Sasha Raven was born in the small town Kranj (Slovenia). He lived there for 2 years before his family moved Berenice (Slovenia). As a quiet and introverted child he watched his mother perform as a classical guitarist but showed no interest in learning to play the instrument himself, at the time – something he would do, once reaching his twentieth year. He has since gone on to compose over four hundred songs. In 2005 he started the band Dharma with a friend. They even wrote a song that got picked up by Paul Godfrey of Morcheeba. However the band didn’t last long due to artistic differences. Sasha then went solo, and also embarked on writing poetry and publishing books.
Besides the guitar, he plays bass, sings, and writes the lyrics on his songs. Sasha Raven can be heard on his latest track entitled “Indian Summer”, which is based on a true romantic triangle experienced in the first-person. The song narrates the story of a boy who loses his girlfriend to a wealthy man, and then tries to win her back.
Sasha Raven shows remarkable restraint in his writing. The song “Indian Summer” is a wonderful example of what concise, spare storytelling can do. Add to it powerful vocals and excellent musicianship and you have an artist who is raw, brilliant, vulnerable and, above all, truthful.
The songwriting is remarkably astute, elegantly constructed, and personal enough to retain the aura of authenticity and universal enough to become one of our own songs. Clearly Sasha is within a style of music here, where authenticity is paramount and there’s no question that when he sings, it comes from a place of experience.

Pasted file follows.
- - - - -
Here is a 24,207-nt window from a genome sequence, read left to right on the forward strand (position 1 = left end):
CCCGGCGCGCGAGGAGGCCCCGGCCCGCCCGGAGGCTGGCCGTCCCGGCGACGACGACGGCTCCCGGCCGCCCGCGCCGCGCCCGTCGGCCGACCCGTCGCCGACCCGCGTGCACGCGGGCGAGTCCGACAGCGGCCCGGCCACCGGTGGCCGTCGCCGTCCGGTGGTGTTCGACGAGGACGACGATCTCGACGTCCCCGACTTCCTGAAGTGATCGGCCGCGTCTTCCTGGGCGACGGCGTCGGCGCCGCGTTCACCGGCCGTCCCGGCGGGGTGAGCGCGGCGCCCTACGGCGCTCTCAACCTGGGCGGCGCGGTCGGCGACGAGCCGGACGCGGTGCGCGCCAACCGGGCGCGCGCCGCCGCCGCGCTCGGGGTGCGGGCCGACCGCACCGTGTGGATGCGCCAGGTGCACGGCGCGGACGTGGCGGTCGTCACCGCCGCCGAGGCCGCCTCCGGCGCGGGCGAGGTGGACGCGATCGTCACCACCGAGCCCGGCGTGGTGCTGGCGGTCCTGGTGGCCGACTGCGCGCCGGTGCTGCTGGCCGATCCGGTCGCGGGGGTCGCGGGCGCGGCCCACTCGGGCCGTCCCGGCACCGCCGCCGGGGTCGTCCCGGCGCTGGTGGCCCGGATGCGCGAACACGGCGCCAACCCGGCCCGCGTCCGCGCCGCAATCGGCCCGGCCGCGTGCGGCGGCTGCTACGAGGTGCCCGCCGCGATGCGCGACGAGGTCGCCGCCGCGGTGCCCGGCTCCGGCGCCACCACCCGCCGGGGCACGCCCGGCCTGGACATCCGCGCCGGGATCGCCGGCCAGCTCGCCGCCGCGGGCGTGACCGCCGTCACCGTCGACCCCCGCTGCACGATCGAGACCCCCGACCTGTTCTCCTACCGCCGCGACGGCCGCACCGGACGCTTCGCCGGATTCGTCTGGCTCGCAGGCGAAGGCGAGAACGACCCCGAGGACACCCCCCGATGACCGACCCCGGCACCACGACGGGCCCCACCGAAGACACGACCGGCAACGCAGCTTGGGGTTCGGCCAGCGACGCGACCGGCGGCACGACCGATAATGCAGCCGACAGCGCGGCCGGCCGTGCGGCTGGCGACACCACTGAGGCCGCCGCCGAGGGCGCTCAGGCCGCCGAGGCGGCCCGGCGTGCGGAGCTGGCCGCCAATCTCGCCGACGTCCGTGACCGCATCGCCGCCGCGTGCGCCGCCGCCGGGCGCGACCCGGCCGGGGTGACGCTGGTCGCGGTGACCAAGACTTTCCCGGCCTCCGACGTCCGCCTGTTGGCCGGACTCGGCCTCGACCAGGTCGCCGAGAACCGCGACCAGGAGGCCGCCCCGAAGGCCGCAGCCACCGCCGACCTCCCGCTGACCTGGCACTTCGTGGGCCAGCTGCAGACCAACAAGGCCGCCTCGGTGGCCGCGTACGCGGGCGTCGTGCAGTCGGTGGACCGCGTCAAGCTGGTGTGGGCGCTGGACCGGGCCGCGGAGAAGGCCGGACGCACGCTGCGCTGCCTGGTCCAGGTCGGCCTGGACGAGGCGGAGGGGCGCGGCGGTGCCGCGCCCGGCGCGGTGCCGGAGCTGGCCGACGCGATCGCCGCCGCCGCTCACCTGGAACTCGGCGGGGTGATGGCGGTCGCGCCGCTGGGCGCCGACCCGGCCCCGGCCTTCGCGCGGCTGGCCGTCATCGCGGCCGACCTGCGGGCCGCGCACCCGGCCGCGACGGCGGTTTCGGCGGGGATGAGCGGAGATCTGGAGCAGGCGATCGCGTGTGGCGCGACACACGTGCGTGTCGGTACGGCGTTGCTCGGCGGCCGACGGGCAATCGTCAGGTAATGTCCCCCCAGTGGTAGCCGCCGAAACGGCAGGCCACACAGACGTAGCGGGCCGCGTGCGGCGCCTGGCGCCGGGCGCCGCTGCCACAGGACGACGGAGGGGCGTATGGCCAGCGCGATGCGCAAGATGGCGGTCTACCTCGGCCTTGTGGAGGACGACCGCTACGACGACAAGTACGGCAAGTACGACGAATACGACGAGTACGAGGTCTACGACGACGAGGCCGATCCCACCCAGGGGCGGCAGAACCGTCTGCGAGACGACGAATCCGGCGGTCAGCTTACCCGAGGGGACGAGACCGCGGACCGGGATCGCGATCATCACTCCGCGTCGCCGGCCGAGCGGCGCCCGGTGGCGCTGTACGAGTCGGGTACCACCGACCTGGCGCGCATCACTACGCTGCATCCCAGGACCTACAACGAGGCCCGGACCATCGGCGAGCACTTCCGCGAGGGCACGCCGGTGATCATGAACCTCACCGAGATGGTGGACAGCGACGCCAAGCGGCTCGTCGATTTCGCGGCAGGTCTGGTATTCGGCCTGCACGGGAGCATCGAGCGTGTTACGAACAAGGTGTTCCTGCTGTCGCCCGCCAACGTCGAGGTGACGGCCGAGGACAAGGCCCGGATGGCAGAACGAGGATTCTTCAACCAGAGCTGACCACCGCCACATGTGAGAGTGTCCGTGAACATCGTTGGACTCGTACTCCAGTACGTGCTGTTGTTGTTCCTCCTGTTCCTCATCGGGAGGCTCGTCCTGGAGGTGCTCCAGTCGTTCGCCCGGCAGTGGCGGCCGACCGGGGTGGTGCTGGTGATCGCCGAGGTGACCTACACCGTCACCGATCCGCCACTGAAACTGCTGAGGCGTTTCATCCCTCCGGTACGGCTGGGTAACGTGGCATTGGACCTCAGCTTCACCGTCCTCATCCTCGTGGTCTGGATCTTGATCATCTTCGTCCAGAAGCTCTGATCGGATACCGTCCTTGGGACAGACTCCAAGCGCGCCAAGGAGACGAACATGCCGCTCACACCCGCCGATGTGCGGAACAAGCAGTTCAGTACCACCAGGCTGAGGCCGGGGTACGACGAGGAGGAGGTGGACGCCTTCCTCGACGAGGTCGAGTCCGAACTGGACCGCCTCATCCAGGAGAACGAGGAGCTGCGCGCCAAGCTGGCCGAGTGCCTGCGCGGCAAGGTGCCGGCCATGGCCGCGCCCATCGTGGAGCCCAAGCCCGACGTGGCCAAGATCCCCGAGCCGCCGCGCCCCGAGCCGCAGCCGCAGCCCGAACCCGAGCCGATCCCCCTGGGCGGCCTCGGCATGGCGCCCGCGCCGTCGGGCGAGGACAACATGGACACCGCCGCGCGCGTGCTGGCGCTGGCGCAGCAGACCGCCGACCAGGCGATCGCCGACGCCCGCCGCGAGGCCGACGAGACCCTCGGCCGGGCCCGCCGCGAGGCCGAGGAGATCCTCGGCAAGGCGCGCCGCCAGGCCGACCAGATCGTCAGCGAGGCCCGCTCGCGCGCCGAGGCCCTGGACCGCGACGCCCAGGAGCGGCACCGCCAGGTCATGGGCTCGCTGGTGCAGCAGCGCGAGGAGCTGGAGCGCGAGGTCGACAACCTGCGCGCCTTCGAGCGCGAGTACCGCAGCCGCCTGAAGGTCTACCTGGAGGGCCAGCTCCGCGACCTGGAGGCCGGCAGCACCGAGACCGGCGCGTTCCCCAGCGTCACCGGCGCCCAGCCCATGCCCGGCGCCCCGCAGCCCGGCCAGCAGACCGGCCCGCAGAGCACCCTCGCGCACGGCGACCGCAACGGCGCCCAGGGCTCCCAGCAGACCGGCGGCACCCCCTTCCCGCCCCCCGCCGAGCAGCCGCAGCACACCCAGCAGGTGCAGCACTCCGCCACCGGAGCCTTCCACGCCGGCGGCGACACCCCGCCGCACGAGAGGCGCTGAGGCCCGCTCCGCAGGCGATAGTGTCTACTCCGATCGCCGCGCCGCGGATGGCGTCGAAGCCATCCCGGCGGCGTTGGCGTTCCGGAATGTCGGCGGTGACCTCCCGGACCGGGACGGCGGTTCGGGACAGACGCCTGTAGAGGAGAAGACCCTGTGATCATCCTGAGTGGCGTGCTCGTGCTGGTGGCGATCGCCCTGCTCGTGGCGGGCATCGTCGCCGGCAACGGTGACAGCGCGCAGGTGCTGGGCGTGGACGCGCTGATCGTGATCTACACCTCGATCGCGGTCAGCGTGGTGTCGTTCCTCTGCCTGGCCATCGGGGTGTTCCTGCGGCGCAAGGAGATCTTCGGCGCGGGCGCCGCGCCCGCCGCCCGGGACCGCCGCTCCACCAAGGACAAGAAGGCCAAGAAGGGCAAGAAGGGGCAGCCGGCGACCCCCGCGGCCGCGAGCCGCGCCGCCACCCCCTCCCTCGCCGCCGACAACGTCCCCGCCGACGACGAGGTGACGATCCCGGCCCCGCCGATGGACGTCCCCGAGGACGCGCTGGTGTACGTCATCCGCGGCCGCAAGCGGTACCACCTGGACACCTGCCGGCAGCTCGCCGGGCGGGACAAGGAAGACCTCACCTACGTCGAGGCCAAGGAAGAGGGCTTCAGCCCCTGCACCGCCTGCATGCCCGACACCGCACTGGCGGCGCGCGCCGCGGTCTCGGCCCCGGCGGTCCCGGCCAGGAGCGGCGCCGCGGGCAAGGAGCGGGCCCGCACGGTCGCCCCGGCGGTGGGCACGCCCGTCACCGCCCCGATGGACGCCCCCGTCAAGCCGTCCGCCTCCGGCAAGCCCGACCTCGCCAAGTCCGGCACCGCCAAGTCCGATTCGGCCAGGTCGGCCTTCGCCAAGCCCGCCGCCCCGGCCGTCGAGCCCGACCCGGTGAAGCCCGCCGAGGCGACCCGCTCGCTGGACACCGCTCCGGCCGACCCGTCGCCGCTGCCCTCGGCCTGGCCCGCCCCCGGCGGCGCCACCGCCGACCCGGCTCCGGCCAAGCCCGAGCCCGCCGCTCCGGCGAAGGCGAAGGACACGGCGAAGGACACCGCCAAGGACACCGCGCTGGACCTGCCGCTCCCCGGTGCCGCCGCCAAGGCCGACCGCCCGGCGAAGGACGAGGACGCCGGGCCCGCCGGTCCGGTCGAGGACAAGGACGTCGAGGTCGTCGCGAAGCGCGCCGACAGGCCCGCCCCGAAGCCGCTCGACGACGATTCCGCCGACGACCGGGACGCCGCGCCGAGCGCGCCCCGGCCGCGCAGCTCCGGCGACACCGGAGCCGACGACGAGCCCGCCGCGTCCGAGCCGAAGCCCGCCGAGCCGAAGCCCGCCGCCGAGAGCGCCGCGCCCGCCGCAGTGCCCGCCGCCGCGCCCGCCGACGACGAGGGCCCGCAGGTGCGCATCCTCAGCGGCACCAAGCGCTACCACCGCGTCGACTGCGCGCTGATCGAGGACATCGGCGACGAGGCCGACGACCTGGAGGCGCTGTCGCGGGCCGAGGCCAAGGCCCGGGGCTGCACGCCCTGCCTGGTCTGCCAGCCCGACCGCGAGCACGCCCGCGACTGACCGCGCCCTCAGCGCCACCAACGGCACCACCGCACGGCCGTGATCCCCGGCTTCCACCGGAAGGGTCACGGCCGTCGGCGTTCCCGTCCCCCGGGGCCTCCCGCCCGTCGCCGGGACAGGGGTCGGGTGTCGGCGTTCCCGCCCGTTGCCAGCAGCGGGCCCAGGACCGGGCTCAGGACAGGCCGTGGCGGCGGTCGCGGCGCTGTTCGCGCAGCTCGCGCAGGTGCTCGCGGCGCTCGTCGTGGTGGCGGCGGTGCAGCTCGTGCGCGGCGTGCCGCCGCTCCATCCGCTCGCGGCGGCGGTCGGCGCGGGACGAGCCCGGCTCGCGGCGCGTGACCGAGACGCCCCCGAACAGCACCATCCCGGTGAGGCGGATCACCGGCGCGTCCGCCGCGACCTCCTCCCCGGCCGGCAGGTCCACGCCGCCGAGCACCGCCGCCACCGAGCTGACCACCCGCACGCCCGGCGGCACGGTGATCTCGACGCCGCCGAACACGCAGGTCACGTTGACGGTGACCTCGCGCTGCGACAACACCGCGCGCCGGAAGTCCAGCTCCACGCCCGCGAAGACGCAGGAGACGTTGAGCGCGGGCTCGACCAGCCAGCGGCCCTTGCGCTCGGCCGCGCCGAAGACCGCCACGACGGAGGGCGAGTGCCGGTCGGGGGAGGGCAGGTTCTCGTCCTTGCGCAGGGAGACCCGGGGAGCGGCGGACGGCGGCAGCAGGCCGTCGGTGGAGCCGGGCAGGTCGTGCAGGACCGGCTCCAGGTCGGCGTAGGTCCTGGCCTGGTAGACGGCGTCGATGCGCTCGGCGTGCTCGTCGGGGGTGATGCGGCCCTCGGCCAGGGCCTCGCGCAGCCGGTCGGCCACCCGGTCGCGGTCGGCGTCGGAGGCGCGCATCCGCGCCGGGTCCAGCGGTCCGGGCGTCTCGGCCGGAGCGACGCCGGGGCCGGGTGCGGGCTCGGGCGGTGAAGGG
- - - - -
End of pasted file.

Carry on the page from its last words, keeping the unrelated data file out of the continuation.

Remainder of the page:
There’s something in Sasha’s voice that’s hauntingly honest when he sings: “Indian summer is gone, but, I will conquer you somehow, cause you belong to me.” It’s a poignant, reflective, and frank portrayal of humanity’s romantic impulses.
Sasha has the ability to select specificities in a narrative that will speak to us all universally and put us back in a place where we can reconnect with the emotions of a very personal moment. The hardest thing for a songwriter to do is to write to their vocal strengths—to lead themselves out of their comfort zones so the emotions can come out in their tone and not just their words.
Sasha Raven finds the sweet spot of his voice in the melodic lower registers on “Indian Summer”. It’s potent enough that it doesn’t need additional content to keep you entertained for longer because even when you walk away from it, the song is still playing inside your head, and the emotions it conjures are still ripe.
Sasha Raven is a singer-songwriter that will soon be finding a way to people’s ears. The music industry should be ashamed of itself for not putting emphasis on clear-cut authenticity shown by artists like Sasha, instead of promoting its mostly corporate formulaic garbage. Sasha Raven is part the new paradigm in music where an independent artist can rise to rival industry talent. (Header Photo by Aleš-Košir)